Q. Has online voting become a popular method for residents to cast their ballots?

  • Online voting is a very convenient way for residents to vote. It is simple and easy to follow how to complete your ballot and can be a great way to vote in the Municipal Election if you don’t wish to travel to the polls.
  • Online voting is also very helpful for students who may be away at school or for voters who may be travelling during election time.
  • Accessibility is one of the strongest benefits of on-line voting, it provides the voter the ease of casting their ballot from the comfort of their own space. Cambridge is also offering curbside drive through voting that is also accessibly friendly.

 

Q. Voter turnout in the 2018 municipal election in Cambridge was 32.24%, while the provincial average at that time was 38.30%. Do you expect to see that number increase?

  • Voter turnout is unpredictable. The number of polls and methods are not typically what assists with an increase in turn out, often it is the race that determines voter turn out. In the 2018 Municipal & School Board Election the City of Cambridge had 50 polls in eight City Wards with eight advance days and one travelling poll (curbside) and offered online voting as well. In 2022, we have four polling locations within each Ward and voters may go to any one of the four locations. Internet voting is being offered over a longer period of time and our advance polls are all curbside voting opportunities.

 

Voters are encouraged to visit www.Cambridge.ca/election to learn more about the candidates and to be aware of the upcoming dates for voting.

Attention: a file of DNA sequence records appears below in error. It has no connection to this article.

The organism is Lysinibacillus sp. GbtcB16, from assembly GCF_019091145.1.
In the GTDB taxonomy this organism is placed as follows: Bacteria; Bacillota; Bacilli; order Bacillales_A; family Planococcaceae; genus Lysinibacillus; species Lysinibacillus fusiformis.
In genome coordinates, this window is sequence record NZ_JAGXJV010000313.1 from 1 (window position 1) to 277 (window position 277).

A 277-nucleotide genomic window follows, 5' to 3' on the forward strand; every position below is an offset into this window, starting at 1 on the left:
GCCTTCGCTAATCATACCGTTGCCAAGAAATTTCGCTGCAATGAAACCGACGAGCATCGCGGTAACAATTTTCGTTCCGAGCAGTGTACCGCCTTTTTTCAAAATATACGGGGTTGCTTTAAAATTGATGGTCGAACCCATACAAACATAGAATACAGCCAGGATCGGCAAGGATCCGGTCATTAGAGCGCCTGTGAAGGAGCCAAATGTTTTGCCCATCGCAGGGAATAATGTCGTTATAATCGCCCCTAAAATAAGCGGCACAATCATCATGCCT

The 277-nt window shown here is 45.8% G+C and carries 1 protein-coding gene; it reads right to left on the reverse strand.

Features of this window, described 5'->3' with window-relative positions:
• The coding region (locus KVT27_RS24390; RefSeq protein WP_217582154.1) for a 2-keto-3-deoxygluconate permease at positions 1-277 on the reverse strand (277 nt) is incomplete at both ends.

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Nominations are now being sought for the Cambridge Chamber of Commerce’s Community Awards 2020-2022.

 

These awards - which have not been held since 2019 due to the arrival of COVID-19 – provide an important opportunity to celebrate the contributions and achievements of non-profit organizations, charities, and service clubs in Cambridge and Township of North Dumfries.

 

“There are so many individuals and organizations that have been doing some amazing things, especially during the last two years, to make our community an even better place to live and work,” says Cambridge Chamber of Commerce President & CEO Greg Durocher. “We want to ensure these community leaders receive the recognition they deserve.”

 

There are 10 award categories highlighting non-profit organizations, their collaboration with others, volunteer work, leadership, physical health and mental wellbeing, and education. As well, there is the Lifetime Achievement Award that will recognize the accomplishments of an individual who has been a driving force in the non-profit sector for more than 15 years.

 

“While it is a Lifetime Achievement Award, it does not in any way assume that the individual is retiring, leaving or otherwise,” says Greg. “It is really about recognizing the incredible leadership, contribution and tireless service an individual has lent us all, that most would assume it must take a lifetime to contribute all they do.”

 

Previous winners of this award have included former Langs CEO Bill Davidson (who has since retired) in 2018, and YWCA Cambridge CEO Kim Decker in 2019.